Donations pouring in from Canadians to help support Ukraine: ‘We never expected such a response’

By Maan Alhmidi and Rachel Watts, The Canadian Press

There’s been a steady lineup outside the Toronto office of a Ukrainian Canadian shipping company as residents drop off aid packages for those fleeing Russia’s invasion of Ukraine.

Meest Corporation Inc. began sending over donated items to Ukraine for free this week with the help of dozens of volunteers who’ve been helping to pack, sort and label the goods flooding into the company’s warehouses.

“It’s still coming, it’s overwhelming. We never expected such a response. Nobody sleeps. We are here for 12-14 hours a day,” Tamara Debattista, the general manager of the company said in an interview.

“We got probably hundreds of thousands of kilos (of donations) and we are now asking for help with shipping because it’s impossible for a company like it’s not a large company, to ship all this for free.”

Meest is among several Canadian organizations with Ukrainian connections, including churches and aid groups, that have been mobilizing to raise funds and collect donated items for those fleeing the war.

Debattista said her organization has been able to secure support from some Ukrainian community groups as it sends over relief items from all its offices in Canada and the United States.

RELATED: How can I help Ukraine? A list of Canadian organizations offering relief

“Whatever we can fit we’ll be sending on a daily basis,” she said. “This is just the beginning. We already have notifications that people are sending truckfuls, 40-foot containers coming from everywhere.”

At the St. Demetrius Ukrainian Orthodox Church in Toronto, staff have been collecting funds from those eager to donate and sending them to Ukraine via the Canada-Ukraine Foundation and the Canadian Red Cross.

Darcia Moskaluk-Rutkay, the church’s director, said people of Ukrainian descent in Canada feel a duty to help those who’ve had to leave their homes because of the war.

“We are all very emotional and have been in shock for five to six days,” she said. “It’s uniting young people who have pulled away from our churches … They are now coming forward and asking how can they help?”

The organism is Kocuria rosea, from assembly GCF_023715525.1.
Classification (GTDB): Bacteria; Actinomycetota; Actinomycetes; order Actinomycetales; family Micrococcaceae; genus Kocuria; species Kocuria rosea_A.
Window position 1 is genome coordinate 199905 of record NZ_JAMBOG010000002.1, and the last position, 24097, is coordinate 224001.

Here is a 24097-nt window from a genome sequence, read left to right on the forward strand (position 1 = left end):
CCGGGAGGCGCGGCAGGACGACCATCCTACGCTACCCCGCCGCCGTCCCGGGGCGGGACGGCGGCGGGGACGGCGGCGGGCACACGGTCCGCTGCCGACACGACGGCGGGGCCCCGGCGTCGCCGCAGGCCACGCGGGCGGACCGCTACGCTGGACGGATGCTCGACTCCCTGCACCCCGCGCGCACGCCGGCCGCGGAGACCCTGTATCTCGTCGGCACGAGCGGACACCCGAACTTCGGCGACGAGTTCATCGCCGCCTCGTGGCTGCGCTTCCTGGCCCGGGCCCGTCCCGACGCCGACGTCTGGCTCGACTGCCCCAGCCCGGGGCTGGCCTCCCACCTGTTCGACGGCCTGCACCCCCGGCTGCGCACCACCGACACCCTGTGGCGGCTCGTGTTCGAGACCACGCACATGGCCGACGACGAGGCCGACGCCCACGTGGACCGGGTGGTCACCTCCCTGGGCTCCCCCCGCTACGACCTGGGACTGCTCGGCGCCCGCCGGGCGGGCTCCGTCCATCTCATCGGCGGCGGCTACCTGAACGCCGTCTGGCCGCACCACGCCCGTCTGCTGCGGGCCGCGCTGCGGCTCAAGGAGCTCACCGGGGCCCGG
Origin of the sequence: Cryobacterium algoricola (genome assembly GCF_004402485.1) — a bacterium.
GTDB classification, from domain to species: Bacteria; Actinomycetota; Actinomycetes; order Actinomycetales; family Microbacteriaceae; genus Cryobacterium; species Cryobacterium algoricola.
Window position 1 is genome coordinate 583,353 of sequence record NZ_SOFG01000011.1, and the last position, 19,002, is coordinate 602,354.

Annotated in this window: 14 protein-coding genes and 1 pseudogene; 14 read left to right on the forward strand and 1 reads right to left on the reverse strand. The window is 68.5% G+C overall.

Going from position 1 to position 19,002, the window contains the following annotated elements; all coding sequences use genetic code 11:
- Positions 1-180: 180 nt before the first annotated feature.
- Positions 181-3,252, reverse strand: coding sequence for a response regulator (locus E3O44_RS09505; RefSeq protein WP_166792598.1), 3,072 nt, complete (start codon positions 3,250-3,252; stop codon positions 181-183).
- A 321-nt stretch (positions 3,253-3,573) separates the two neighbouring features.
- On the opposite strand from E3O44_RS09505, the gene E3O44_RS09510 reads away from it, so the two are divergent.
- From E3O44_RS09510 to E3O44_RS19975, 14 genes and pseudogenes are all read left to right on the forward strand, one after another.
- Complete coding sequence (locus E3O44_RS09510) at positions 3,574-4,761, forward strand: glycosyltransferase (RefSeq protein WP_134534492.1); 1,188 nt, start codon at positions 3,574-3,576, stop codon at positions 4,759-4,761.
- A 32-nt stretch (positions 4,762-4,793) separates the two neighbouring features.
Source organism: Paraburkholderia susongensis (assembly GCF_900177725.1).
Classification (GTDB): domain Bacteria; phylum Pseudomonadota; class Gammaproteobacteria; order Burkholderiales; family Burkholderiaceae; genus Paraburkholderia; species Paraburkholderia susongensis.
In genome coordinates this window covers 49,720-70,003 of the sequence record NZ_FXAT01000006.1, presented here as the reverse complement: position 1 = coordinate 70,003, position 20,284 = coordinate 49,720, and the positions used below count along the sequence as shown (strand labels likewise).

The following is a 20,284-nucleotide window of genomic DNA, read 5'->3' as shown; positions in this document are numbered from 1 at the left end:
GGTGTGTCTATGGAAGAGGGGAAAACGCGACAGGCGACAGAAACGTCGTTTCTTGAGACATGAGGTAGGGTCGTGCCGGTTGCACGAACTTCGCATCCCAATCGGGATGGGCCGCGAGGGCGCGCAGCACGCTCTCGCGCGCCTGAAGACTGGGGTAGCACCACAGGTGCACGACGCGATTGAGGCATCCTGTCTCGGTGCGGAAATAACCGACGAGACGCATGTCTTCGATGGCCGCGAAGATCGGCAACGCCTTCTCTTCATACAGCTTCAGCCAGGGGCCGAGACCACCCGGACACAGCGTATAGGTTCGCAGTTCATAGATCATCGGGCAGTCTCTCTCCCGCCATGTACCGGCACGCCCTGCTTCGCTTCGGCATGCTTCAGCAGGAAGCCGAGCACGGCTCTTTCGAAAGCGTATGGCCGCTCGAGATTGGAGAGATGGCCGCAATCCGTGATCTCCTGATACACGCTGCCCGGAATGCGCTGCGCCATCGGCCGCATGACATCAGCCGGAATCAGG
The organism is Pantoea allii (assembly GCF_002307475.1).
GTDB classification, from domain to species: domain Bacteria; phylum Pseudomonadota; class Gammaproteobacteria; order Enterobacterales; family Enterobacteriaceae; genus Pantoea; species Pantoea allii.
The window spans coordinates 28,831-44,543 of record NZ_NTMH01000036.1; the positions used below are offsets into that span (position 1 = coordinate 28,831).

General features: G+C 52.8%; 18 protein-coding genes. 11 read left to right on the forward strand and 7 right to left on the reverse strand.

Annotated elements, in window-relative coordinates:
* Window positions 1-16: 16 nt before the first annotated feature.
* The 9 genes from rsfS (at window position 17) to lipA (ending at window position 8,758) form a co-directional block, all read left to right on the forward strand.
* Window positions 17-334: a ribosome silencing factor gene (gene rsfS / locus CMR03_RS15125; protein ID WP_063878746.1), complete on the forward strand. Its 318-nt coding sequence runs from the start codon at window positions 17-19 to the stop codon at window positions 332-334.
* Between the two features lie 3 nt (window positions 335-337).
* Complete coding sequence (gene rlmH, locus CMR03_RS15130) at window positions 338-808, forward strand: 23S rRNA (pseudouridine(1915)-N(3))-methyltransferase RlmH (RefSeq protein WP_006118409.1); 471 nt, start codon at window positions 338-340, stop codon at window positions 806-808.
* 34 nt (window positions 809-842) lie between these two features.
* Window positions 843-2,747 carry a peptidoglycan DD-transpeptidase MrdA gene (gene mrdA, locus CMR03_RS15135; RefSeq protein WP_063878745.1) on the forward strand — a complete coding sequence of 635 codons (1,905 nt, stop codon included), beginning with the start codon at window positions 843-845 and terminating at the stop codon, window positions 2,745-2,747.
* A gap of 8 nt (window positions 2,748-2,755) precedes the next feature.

Moskaluk-Rutkay said her relatives are still in Ukraine and a couple of her cousins, who were working in England and the Czech Republic before the war, went back to Ukraine to be with their families as the war rages on.

“The men are returning and they will be volunteering,” she said. “One is a reservist so he’s come back and he’s gone straight into the reserves and has been deployed. The others are going to be joining their local citizen battalions.”

Anna Dombrovska, the project officer for Ukraine at the Catholic Near East Welfare Association in Ottawa, said her organization started raising money for Ukraine before the Russian attack that began last week.

“Ukraine just became a battlefield all of a sudden,” Dombrovska said. “My sister is in Kyiv, and Kyiv is being bombed every day. She has to hide in the shelter to escape when the alarms go on. Kyiv is running out of food and medication.”

Dombrovska said the association has received $160,000 in donations that will be sent to the organization’s local partners in Ukraine and neighbouring countries to support those who are suffering from the war.

“We also have a very generous couple in Edmonton who agreed to double every donation that will come to us up to $250,000. And today they decided to increase this pledge to half a million,” she said.

Pastor Volodymyr Yanishevsky of the St. Josaphat’s Ukrainian Catholic Cathedral in Toronto said a group of volunteers at his church are collecting material donations including clothing, hygiene products and non-perishable food to send to those fleeing their homes.

He said Ukrainian Canadians are praying for their loved ones and are eager to help them in any possible way. His own father, mother, two brothers and their families have left their homes to head to safer locations in the western part of Ukraine, he said.

“Their house is ruined by bombing,” he said. “The war is the worst.”

The Canada-Ukraine Foundation said it had raised $4 million by Monday and delivered $500,000 of that to provide food packages, medicine and shelter.

The foundation has received monetary donations from provincial governments including $1 million from Alberta, $300,000 from Ontario and $150,000 from Manitoba.

The Ukrainian Credit Union in Toronto donated $100,000 to the organization. The foundation also received donations from family foundations, community organizations, public and private companies and thousands of individuals.

Meanwhile, the federal government announced last week it will match every donation made to the Red Cross for Ukraine up to a maximum of $10 million.

Filippo Grandi, the UN High Commissioner for Refugees, said in a statement Thursday that 1 million people have fled Ukraine in seven days since the Russian invasion started on Feb. 24.

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